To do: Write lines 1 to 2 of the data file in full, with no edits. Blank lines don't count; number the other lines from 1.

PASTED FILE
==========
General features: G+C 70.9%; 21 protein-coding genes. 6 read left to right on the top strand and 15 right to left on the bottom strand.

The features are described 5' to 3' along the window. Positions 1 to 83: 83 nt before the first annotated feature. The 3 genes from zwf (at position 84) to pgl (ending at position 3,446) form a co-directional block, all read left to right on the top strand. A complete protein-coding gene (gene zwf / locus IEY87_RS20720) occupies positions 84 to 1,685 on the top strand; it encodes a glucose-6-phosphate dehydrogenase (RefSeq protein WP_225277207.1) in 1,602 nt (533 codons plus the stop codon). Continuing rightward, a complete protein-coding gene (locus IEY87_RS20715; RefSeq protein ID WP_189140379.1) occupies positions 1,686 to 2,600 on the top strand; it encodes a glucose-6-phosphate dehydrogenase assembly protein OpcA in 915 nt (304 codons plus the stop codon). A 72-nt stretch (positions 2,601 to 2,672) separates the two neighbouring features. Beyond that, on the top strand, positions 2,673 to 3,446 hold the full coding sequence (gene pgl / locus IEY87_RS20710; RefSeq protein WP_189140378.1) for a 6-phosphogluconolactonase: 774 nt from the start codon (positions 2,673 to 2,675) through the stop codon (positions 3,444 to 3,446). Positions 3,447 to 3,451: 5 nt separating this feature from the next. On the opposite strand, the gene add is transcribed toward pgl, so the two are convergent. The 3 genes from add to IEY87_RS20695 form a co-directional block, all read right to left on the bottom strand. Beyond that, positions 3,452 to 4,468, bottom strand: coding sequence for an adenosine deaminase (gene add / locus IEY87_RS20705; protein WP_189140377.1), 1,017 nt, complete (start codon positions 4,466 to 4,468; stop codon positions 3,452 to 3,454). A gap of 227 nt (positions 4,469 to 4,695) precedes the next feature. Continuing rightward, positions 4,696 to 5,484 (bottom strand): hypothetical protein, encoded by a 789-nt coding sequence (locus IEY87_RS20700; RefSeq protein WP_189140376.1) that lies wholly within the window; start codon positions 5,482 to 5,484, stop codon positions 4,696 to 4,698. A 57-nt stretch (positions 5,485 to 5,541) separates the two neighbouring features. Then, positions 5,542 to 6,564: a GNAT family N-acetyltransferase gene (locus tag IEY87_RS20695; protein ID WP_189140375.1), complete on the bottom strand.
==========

General features: G+C 70.9%; 21 protein-coding genes. 6 read left to right on the top strand and 15 right to left on the bottom strand.

The features are described 5' to 3' along the window. Positions 1 to 83: 83 nt before the first annotated feature. The 3 genes from zwf (at position 84) to pgl (ending at position 3,446) form a co-directional block, all read left to right on the top strand. A complete protein-coding gene (gene zwf / locus IEY87_RS20720) occupies positions 84 to 1,685 on the top strand; it encodes a glucose-6-phosphate dehydrogenase (RefSeq protein WP_225277207.1) in 1,602 nt (533 codons plus the stop codon). Continuing rightward, a complete protein-coding gene (locus IEY87_RS20715; RefSeq protein ID WP_189140379.1) occupies positions 1,686 to 2,600 on the top strand; it encodes a glucose-6-phosphate dehydrogenase assembly protein OpcA in 915 nt (304 codons plus the stop codon). A 72-nt stretch (positions 2,601 to 2,672) separates the two neighbouring features. Beyond that, on the top strand, positions 2,673 to 3,446 hold the full coding sequence (gene pgl / locus IEY87_RS20710; RefSeq protein WP_189140378.1) for a 6-phosphogluconolactonase: 774 nt from the start codon (positions 2,673 to 2,675) through the stop codon (positions 3,444 to 3,446). Positions 3,447 to 3,451: 5 nt separating this feature from the next. On the opposite strand, the gene add is transcribed toward pgl, so the two are convergent. The 3 genes from add to IEY87_RS20695 form a co-directional block, all read right to left on the bottom strand. Beyond that, positions 3,452 to 4,468, bottom strand: coding sequence for an adenosine deaminase (gene add / locus IEY87_RS20705; protein WP_189140377.1), 1,017 nt, complete (start codon positions 4,466 to 4,468; stop codon positions 3,452 to 3,454). A gap of 227 nt (positions 4,469 to 4,695) precedes the next feature. Continuing rightward, positions 4,696 to 5,484 (bottom strand): hypothetical protein, encoded by a 789-nt coding sequence (locus IEY87_RS20700; RefSeq protein WP_189140376.1) that lies wholly within the window; start codon positions 5,482 to 5,484, stop codon positions 4,696 to 4,698. A 57-nt stretch (positions 5,485 to 5,541) separates the two neighbouring features. Then, positions 5,542 to 6,564: a GNAT family N-acetyltransferase gene (locus tag IEY87_RS20695; protein ID WP_189140375.1), complete on the bottom strand.